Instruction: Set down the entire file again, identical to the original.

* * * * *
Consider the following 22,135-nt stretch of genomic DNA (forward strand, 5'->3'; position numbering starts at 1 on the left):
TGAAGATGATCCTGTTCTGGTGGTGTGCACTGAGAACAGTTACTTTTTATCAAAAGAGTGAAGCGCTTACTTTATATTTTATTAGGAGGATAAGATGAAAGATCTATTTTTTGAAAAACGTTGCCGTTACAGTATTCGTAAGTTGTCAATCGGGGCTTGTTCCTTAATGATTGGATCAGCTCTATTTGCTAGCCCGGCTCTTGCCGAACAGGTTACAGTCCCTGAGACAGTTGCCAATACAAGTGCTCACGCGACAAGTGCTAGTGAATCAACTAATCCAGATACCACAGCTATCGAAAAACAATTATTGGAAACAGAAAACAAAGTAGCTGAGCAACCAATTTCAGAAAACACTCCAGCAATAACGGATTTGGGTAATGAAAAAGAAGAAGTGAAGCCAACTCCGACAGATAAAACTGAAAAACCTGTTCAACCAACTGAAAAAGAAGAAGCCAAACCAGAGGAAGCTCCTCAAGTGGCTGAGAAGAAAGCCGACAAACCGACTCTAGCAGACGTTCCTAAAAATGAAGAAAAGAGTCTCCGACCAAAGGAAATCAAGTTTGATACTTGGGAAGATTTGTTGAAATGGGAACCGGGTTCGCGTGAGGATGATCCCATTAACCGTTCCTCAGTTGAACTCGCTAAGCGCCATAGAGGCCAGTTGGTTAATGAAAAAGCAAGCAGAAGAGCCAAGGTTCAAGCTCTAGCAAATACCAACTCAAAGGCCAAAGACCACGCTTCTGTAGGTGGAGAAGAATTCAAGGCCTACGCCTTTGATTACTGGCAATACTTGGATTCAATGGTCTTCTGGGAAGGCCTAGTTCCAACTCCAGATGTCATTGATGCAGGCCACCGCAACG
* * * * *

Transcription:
Consider the following 22,135-nt stretch of genomic DNA (forward strand, 5'->3'; position numbering starts at 1 on the left):
TGAAGATGATCCTGTTCTGGTGGTGTGCACTGAGAACAGTTACTTTTTATCAAAAGAGTGAAGCGCTTACTTTATATTTTATTAGGAGGATAAGATGAAAGATCTATTTTTTGAAAAACGTTGCCGTTACAGTATTCGTAAGTTGTCAATCGGGGCTTGTTCCTTAATGATTGGATCAGCTCTATTTGCTAGCCCGGCTCTTGCCGAACAGGTTACAGTCCCTGAGACAGTTGCCAATACAAGTGCTCACGCGACAAGTGCTAGTGAATCAACTAATCCAGATACCACAGCTATCGAAAAACAATTATTGGAAACAGAAAACAAAGTAGCTGAGCAACCAATTTCAGAAAACACTCCAGCAATAACGGATTTGGGTAATGAAAAAGAAGAAGTGAAGCCAACTCCGACAGATAAAACTGAAAAACCTGTTCAACCAACTGAAAAAGAAGAAGCCAAACCAGAGGAAGCTCCTCAAGTGGCTGAGAAGAAAGCCGACAAACCGACTCTAGCAGACGTTCCTAAAAATGAAGAAAAGAGTCTCCGACCAAAGGAAATCAAGTTTGATACTTGGGAAGATTTGTTGAAATGGGAACCGGGTTCGCGTGAGGATGATCCCATTAACCGTTCCTCAGTTGAACTCGCTAAGCGCCATAGAGGCCAGTTGGTTAATGAAAAAGCAAGCAGAAGAGCCAAGGTTCAAGCTCTAGCAAATACCAACTCAAAGGCCAAAGACCACGCTTCTGTAGGTGGAGAAGAATTCAAGGCCTACGCCTTTGATTACTGGCAATACTTGGATTCAATGGTCTTCTGGGAAGGCCTAGTTCCAACTCCAGATGTCATTGATGCAGGCCACCGCAACG